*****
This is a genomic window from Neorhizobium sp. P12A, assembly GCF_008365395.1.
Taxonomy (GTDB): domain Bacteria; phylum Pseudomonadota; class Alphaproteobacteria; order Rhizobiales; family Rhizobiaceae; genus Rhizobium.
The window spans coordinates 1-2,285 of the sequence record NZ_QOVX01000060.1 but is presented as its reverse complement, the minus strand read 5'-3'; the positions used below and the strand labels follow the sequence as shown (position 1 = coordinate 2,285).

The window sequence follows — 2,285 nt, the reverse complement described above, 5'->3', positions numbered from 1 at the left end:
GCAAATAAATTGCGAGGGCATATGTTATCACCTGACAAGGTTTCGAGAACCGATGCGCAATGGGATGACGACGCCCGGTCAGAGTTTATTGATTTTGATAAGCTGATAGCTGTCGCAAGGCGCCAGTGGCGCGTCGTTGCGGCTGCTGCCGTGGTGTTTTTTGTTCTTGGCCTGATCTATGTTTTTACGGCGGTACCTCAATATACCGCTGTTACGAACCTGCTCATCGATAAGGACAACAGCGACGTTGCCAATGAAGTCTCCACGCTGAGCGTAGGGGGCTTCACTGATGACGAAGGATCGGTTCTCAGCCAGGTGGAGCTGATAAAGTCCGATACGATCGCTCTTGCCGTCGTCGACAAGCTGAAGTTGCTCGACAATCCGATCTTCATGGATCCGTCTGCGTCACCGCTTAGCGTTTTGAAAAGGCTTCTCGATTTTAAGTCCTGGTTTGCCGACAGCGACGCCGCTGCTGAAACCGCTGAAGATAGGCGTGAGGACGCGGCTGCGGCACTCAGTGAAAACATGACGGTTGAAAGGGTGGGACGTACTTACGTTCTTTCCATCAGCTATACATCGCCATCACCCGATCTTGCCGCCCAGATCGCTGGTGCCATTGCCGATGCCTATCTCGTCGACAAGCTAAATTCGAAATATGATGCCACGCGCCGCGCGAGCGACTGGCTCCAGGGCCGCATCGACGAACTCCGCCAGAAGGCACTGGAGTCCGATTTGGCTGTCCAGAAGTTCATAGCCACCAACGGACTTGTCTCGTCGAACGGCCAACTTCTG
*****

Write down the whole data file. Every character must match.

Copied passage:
This is a genomic window from Neorhizobium sp. P12A, assembly GCF_008365395.1.
Taxonomy (GTDB): domain Bacteria; phylum Pseudomonadota; class Alphaproteobacteria; order Rhizobiales; family Rhizobiaceae; genus Rhizobium.
The window spans coordinates 1-2,285 of the sequence record NZ_QOVX01000060.1 but is presented as its reverse complement, the minus strand read 5'-3'; the positions used below and the strand labels follow the sequence as shown (position 1 = coordinate 2,285).

The window sequence follows — 2,285 nt, the reverse complement described above, 5'->3', positions numbered from 1 at the left end:
GCAAATAAATTGCGAGGGCATATGTTATCACCTGACAAGGTTTCGAGAACCGATGCGCAATGGGATGACGACGCCCGGTCAGAGTTTATTGATTTTGATAAGCTGATAGCTGTCGCAAGGCGCCAGTGGCGCGTCGTTGCGGCTGCTGCCGTGGTGTTTTTTGTTCTTGGCCTGATCTATGTTTTTACGGCGGTACCTCAATATACCGCTGTTACGAACCTGCTCATCGATAAGGACAACAGCGACGTTGCCAATGAAGTCTCCACGCTGAGCGTAGGGGGCTTCACTGATGACGAAGGATCGGTTCTCAGCCAGGTGGAGCTGATAAAGTCCGATACGATCGCTCTTGCCGTCGTCGACAAGCTGAAGTTGCTCGACAATCCGATCTTCATGGATCCGTCTGCGTCACCGCTTAGCGTTTTGAAAAGGCTTCTCGATTTTAAGTCCTGGTTTGCCGACAGCGACGCCGCTGCTGAAACCGCTGAAGATAGGCGTGAGGACGCGGCTGCGGCACTCAGTGAAAACATGACGGTTGAAAGGGTGGGACGTACTTACGTTCTTTCCATCAGCTATACATCGCCATCACCCGATCTTGCCGCCCAGATCGCTGGTGCCATTGCCGATGCCTATCTCGTCGACAAGCTAAATTCGAAATATGATGCCACGCGCCGCGCGAGCGACTGGCTCCAGGGCCGCATCGACGAACTCCGCCAGAAGGCACTGGAGTCCGATTTGGCTGTCCAGAAGTTCATAGCCACCAACGGACTTGTCTCGTCGAACGGCCAACTTCTG